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Final version is at: http://tinyurl.com/24u6dx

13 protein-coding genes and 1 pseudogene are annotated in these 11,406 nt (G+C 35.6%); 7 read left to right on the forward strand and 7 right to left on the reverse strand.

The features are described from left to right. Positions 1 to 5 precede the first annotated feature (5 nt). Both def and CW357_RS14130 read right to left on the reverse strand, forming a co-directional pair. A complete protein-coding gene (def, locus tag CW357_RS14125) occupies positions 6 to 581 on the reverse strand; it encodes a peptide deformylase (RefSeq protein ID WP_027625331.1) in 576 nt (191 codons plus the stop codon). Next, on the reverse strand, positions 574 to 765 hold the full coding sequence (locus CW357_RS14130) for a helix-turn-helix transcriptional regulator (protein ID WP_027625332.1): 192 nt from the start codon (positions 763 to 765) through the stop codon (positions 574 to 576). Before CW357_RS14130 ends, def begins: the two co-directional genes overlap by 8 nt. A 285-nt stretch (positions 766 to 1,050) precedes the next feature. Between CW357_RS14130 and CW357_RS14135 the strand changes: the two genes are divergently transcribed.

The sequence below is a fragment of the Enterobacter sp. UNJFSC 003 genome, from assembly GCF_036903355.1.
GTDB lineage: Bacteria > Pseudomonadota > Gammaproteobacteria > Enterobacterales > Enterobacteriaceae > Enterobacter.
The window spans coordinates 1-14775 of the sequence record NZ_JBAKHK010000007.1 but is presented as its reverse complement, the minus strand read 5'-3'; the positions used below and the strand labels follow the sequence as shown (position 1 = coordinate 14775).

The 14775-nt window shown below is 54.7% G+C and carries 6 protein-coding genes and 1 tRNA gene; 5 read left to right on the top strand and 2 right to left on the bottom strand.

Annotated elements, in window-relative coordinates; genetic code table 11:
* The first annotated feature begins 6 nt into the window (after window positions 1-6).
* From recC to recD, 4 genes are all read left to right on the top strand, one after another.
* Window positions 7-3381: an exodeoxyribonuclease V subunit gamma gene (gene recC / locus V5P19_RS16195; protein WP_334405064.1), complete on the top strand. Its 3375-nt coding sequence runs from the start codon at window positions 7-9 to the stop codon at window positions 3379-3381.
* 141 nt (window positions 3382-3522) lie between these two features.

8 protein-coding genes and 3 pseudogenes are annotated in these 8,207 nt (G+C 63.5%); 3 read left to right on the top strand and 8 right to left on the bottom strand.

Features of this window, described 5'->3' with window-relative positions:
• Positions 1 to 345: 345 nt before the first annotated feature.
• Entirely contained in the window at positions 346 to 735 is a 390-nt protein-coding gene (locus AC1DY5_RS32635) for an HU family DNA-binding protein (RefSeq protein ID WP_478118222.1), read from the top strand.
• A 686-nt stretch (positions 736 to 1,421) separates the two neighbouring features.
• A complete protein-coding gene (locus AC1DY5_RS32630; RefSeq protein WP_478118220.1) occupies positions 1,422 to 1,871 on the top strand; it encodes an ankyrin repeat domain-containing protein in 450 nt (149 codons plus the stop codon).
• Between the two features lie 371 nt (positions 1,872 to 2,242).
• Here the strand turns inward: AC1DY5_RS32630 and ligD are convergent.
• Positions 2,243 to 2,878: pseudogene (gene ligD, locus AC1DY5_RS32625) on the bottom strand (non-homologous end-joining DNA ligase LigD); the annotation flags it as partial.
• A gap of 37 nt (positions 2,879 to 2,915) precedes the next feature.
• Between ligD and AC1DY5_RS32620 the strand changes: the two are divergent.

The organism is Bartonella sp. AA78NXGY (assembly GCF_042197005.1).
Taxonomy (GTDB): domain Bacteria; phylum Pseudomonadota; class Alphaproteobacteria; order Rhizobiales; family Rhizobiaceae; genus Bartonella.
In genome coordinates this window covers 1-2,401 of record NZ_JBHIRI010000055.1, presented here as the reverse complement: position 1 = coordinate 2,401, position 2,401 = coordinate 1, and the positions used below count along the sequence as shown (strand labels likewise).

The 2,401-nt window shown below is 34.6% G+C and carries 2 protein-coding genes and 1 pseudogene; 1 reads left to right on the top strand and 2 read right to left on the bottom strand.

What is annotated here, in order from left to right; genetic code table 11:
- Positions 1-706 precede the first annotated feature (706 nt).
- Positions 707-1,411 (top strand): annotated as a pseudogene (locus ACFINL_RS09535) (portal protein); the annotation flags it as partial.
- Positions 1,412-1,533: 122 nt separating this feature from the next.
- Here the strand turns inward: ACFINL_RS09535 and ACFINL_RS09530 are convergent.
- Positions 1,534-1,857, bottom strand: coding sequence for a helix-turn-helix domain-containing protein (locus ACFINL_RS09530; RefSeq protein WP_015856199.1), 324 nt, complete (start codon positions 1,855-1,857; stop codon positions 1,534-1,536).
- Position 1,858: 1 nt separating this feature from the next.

Academic health sciences libraries support the educational, research, clinical, and service missions of the universities and healthcare institutions of which they are a part. In the recent past, this has meant primarily building print and web-based collections of health and research information, and providing classes and services that facilitate the use and integration of these collections into the skillset of the local academic healthcare community. In Spring of 2007, the University of Michigan Medical School purchased an island in Second Life. In supporting the activities associated with this initiative, we have found that many of the activities and services we have traditionally offered are not immediately relevant in the new environment, are needs that are being filled by others, or are beyond the scope of what is possible with the resources currently available to us. Examples of these might include teaching how to search Medline, offering classes relating to health skill sets, building collections of health information. Similarly, many of the activities and services we have found ourselves embracing in Second Life are hard to imagine ever happening in our real life libraries. Examples of these might include building freebie collections, teaching classes on how to make clothes, setting up a Spirit Shop for the university (along with making the inventory), hosting in-world and out-world events to engage community, setting up a patient support group, as well as helping folks navigate Orientation and Help Islands. Here we present information about the similarities and differences between what we do in which environment and why we do or do not offer similar services in the other environment, as well as discuss the planning process and skill sets required. We would particularly like to focus on tools that have formed the basis of our community building efforts, which have largely depended on resources that bridge Second Life and the broader online and analog environments. So, when it comes to leading the way in a new and emerging technological environment, what are librarians going to do? Our answer: whatever needs to be done.